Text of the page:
Wednesday, February 10, 2010

F is for Field

At Wesleyan, years ago, I was a grad student member of a committee charged with designing a "core" sequence of undergraduate theory courses.  The program we began to develop still makes a lot of sense to me, having a nice overall shape and being connected to real (and really fine) repertoire.  The sequence began with a semester on musical materials and melody, with the focus on western chant, but taking advantage of the world music resources at Wesleyan and also examining aspects of melody in non-western contexts.  The second semester was about modality and counterpoint, concentrating on 15th century music — and especially Josquin — thus avoiding some issues of tonality that the usual focus on Palestrina would invite.  A third course was to be called Tonality, centered on the late 18th century Viennese style, and the fourth was to deal with Chromaticism and was the least developed of the four.  

None of these courses, as we envisaged them, could come equipped with any of the off-the-shelf textbooks then (or now), although Dieter de la Motte's  superb Kontrapunkt, had it been available and translated, would have fit well with the Counterpoint course.   Jon Barlow, the long-time generalist on the Wesleyan faculty and I joked about a "counterpoint book that would sell a million copies" with the Milleresque title Topic of Counterpoint, and my preferred title for the first semester of materials and melody was Field & Stream.

Of course, — being academe, even at an unorthodox place like Wesleyan — this sequence was never implemented, but that certainly doesn't mean it shouldn't be tried.

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The metaphors of Field & Stream have accompanied my work for a long time.  (Perhaps it's a fault of mine, and I'd work more efficiently and productively without them, but I seem to need a metaphor to get a hand — or ear, as the case may be — on most ideas before I can make them work usefully and musically.)   

A field, in my usage, is an arrangement of available materials.   With pitches, for example, this reflects both my work in intonation systems with the elegant graphing techniques for tunings designed by Walter O'Connell and Erv Wilson and a line of working that begins with 12-tone row boxes and arrays and then the charts used by Cage in works of the late 40's and early 50's in which the items are no longer just single tones or pitch classes but often a mixture of single tones and aggregates of various sizes in various isolate, harmonic, and melodic configurations.  To these, structured, fields I have added the open or informal fields or collections found in works of the 50's and 60's by Christian Wolff (I seem to remember Christian also describing these as reserves or pools — see, other people use metaphors, too!) .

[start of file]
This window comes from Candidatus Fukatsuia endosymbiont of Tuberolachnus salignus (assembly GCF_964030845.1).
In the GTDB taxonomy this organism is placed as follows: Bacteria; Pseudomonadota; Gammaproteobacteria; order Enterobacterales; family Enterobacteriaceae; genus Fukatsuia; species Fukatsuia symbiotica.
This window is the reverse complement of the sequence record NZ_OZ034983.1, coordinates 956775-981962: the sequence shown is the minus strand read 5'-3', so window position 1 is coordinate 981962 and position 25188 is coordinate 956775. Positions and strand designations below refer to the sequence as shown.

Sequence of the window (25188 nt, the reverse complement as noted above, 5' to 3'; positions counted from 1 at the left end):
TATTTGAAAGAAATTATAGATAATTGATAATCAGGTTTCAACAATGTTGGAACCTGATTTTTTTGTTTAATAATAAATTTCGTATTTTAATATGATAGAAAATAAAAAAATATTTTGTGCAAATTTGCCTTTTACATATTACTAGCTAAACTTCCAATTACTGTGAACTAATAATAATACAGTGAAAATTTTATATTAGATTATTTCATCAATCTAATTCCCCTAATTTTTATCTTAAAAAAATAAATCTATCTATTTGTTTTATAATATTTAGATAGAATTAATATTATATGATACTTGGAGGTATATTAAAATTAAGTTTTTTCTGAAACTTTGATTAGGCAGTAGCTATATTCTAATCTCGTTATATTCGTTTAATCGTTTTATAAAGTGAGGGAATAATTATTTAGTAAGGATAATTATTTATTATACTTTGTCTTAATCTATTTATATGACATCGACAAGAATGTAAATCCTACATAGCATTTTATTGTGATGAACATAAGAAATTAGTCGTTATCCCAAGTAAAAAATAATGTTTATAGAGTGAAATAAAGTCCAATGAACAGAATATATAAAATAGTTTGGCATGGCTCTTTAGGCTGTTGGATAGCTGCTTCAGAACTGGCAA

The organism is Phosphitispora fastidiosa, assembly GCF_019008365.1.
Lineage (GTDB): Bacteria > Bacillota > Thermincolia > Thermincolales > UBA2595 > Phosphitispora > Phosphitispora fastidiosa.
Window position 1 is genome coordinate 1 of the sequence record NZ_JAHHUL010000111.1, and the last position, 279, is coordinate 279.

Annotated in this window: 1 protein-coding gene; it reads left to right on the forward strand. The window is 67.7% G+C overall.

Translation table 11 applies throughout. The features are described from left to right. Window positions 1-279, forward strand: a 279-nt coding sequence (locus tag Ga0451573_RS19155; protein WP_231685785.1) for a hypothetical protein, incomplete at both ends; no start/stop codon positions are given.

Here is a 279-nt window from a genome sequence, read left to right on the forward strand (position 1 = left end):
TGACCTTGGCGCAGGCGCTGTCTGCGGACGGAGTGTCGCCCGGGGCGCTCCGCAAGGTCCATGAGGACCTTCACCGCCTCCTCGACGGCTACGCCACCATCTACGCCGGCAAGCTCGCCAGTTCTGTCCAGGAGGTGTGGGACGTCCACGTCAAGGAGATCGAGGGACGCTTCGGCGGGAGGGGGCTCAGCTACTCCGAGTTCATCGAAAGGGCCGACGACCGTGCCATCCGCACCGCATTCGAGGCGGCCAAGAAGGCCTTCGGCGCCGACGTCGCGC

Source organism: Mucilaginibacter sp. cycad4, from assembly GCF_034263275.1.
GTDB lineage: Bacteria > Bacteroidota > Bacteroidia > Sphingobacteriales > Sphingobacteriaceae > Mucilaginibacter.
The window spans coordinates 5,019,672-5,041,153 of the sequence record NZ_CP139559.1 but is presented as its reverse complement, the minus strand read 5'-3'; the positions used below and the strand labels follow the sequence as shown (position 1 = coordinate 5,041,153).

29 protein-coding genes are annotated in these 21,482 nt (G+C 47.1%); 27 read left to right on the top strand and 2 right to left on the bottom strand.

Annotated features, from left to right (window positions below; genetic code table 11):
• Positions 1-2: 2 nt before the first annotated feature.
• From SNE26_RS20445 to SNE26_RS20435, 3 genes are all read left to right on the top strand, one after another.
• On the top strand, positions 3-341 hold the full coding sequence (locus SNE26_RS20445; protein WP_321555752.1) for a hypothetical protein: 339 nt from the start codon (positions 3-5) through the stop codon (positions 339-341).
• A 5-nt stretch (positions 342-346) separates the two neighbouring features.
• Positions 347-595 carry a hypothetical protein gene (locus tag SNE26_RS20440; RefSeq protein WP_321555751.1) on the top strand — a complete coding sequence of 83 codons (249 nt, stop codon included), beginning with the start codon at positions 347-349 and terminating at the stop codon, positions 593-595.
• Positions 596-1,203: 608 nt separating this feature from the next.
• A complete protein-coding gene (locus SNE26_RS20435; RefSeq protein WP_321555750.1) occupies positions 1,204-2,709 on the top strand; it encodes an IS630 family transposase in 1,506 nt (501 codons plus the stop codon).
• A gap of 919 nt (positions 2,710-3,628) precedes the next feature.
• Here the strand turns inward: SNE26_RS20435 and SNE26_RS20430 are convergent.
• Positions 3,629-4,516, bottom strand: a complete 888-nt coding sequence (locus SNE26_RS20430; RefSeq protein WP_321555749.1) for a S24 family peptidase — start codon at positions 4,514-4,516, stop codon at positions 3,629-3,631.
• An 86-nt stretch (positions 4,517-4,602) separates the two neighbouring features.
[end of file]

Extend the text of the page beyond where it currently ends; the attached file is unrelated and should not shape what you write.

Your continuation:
A stream is complementary to a field, it is cut through the field, as a route of resources consumed.   (Path might be the better metaphor, but sometimes the words just stick.)  The compositional issues involved in designing such a stream are obvious:  do you allow repeat visits to positions on the field?  must all resources on a field be consumed or must some resources be held in reserve?  are moves made by choice or pattern or chance?  are the resemblances or relationships in the field to be ignored or do they create constraints on movement?   what is the relationship between single moves and the overall contour of the stream? are there simultaneous streams?  if so, how are they related?  etc..

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Some of my pieces have titles that refer directly to the idea of a field:  Field Study, ...finding the edge of the field...,  Crossing the Field, Fieldwork, Afar Afield, Farther Afield, and the unfinished The Art of Fielding.  I suspect that I'm not yet finished with fieldwork.

 

 

 

     

3 comments:

Samuel Vriezen said...
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Samuel Vriezen said...

I think that would be a great idea, to spend complete courses on such "metaphoric" types of compositional thought. And anyway, where does a word stop being a metaphor and start being a technical term? Field and stream make complete sense to me. I use stuff like that all the time; it's often where the essential part of composition happens for me (it can take me years before I start writing any actual notes!). Right now, I'm starting a new big piece, and groping around for the right terms to make sense of what it should be like. I'm thinking about fields (in "blocks"), about the relationship between blocks and streams (is a stream a sequence of morphing blocks? or it is staggered blocks?), about the relationships between "events" and streams (are the events starts, or ends, or interruptions, or mere zones within the stream), etc. etc.

Paul Beaudoin said...

Get them to know how to use the tools of the workshop with confidence before letting them create something with the wood.

Nice post - both parts. Two thoughts - These "metaphor" classes would work better after the students has a strong grasp of basic music theory.

I am always thankful that I was strongly rooted and it has allowed me to explore "metaphor" topics all the time.

I do think metaphor is a great way to get students/audience/composer to think of possibilities and have used metaphors for my compositions as well - "breaking the surface"; "stanzas", "in certain circles" The titles of my works are always metaphors for the journey the compositions take. The new work at hand is taken from Kandinsky's "from point and line to plane" (alas, not so original"